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Castlevania: Lament of 2-D

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Castlevania entered my life via the Sega Genesis. I stared wide-eyed at that strangely mature wonder that is Bloodlines and wanted nothing more than to step into a world of monster-whipping and confused symbolism that many parents denied their children.

Though I entered late, my love is no less true. It is a love both profound and lingering, and a love that leaves me in an awkward position in light of the series’ next installment.

With yet another 3-D game claiming to be the rebirth of the series, I am left cautiously optimistic. That is until the usual response to the game’s mechanics is to liken it to God of War.  Where I feel I should trust in the positive press, it will take a lot to convince me.

 

 

As passionate as I am, it is not impossible for me to understand the shaky position Castlevania is in. Japan-based yet astoundingly unpopular when compared to other established series, Castlevania has to do something to appeal to a broader audience if the series is to survive on anything more than a handheld. I accept this but cannot help being idealistic.

2-D is often seen as laziness rather than an element of design. I speak from experience with many average gamers, the sort that gobbles up flashy 3-D games on the grounds of their graphics. They are also the sorts that destroy the retro market with their abhorrence of grain and pixels.

What the hardcore, and the snobbish set I tend to interact with, forget in their call for a return to basics is that the hordes of consumers pushing for a bigger and better product ultimately have more sway over trends. The majority is what companies count on.  Konami has identified their biggest trend and his name is Hideo Kojima.

A lot of Konami’s hope rests on the shoulders of Hideo Kojima. Not only is he an experimental force, his name alone sells games. Nearly everything he has ever touched is gobbled up by some group of gamer, and his lesser known titles sell for an upwards of $169 in collector circles.  People love their Metal Gear. Using the power of Kojima’s name is an attempt to take back the ground Castlevania has lost and snare the people who will buy just about anything Kojima thinks about and the people who are ready to get behind what Kojima typically stands for – Cinematic style.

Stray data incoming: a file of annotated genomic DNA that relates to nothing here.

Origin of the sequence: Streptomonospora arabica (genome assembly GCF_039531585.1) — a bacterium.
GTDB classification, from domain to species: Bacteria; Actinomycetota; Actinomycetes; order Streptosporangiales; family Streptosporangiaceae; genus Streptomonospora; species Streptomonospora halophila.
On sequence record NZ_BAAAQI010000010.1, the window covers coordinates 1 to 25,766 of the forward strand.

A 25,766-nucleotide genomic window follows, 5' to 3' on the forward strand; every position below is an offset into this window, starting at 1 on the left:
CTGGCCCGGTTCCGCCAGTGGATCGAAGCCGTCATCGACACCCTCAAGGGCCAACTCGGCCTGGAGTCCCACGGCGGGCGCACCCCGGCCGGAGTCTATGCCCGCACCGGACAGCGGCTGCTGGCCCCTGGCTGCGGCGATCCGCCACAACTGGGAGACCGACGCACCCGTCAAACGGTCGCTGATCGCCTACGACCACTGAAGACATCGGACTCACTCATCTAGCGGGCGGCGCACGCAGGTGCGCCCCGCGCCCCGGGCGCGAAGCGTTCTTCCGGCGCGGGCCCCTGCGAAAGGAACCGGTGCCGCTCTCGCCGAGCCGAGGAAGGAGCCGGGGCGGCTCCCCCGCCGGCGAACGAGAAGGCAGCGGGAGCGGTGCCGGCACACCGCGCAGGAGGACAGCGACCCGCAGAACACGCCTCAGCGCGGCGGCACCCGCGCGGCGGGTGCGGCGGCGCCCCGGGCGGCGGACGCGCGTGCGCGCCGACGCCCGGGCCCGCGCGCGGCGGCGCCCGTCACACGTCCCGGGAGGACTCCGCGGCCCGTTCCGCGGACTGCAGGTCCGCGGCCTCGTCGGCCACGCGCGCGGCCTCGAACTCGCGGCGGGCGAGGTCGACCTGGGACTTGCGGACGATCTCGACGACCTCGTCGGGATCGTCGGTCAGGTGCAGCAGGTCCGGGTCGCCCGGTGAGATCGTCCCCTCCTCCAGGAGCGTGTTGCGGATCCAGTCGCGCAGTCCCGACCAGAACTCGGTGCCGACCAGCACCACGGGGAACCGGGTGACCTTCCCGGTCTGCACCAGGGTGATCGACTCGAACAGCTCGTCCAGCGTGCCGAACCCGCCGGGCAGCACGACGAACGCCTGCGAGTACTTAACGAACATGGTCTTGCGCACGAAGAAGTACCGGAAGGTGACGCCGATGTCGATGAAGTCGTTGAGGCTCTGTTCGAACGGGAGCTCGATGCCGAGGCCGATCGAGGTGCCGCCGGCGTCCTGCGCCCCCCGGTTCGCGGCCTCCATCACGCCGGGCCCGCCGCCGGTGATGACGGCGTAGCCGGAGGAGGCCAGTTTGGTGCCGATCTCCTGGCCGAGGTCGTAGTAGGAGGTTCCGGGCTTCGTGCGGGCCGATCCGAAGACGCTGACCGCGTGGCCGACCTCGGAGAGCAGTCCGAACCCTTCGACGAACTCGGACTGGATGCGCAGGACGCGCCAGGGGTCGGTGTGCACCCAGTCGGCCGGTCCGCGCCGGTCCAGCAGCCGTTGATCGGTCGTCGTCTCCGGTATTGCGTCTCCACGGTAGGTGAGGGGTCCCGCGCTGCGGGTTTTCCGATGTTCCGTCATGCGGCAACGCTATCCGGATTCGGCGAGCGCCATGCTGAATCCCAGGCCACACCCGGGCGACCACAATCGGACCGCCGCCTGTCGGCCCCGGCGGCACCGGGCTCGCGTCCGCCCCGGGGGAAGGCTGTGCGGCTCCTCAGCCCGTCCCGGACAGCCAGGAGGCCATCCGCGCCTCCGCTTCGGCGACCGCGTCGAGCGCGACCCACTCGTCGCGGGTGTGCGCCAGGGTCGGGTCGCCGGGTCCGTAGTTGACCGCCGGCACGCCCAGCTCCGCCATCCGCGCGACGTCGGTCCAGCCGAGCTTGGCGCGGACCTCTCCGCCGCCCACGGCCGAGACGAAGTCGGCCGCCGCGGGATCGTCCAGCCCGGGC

Putting Kojima Studios on the latest Castlevania console title is not shocking, it is a survival tactic. Every bit of what is changing makes sense but every bit that is changing takes the series away from what I would say is good about it. The games are formulaic and obtuse, the stories are ridiculous and non-linear and the recent titles revolve around an event that sounds like an amazing game we will never see.

I like these things, save the 1999 story arch I’ll never get to play, but the people who hate 2-D and hate pixels also hate complex (read completely ridiculous) stories without rewarding ends. Castlevania is a zombie. It shambles around and re-spawns, and for years you could come back to this same hall in Konamiland and there were plenty of zombies for you to hack through. If you know anything about zombies, they don’t smell that great, and eventually rot away.

I accept all of this but still believe another Symphony of the Night is possible. The problem is that the market is no longer there in Konami’s eyes. So we get a Devil May Cry/God of War-esque continuation with a star-studded cast that is backed in spirit by Hideo Kojima.

What a devoted fan of 2-D Castlevania can hope from here on is that re-launching the series on consoles will generate enough stir that the 2-D installments will not be removed from discussion and production.  The Wii stands as a proper transition of a 2-D, or even 2.5-D, game back onto a home console.

Oh well, no matter what you say and hope for, it all comes back to what sells. When a single flop can break a promising studio, old developers know they really aren’t going to be spared in a financial crunch.


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